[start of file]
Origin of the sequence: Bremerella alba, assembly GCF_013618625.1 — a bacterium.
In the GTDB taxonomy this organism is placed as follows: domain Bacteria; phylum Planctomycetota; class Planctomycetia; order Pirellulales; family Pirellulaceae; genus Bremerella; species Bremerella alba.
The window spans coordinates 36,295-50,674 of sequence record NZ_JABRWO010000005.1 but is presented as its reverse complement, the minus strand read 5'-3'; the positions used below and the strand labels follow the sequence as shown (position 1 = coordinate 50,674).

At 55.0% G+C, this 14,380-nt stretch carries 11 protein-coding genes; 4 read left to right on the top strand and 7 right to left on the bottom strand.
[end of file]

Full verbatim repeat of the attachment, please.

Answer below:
Origin of the sequence: Bremerella alba, assembly GCF_013618625.1 — a bacterium.
In the GTDB taxonomy this organism is placed as follows: domain Bacteria; phylum Planctomycetota; class Planctomycetia; order Pirellulales; family Pirellulaceae; genus Bremerella; species Bremerella alba.
The window spans coordinates 36,295-50,674 of sequence record NZ_JABRWO010000005.1 but is presented as its reverse complement, the minus strand read 5'-3'; the positions used below and the strand labels follow the sequence as shown (position 1 = coordinate 50,674).

At 55.0% G+C, this 14,380-nt stretch carries 11 protein-coding genes; 4 read left to right on the top strand and 7 right to left on the bottom strand.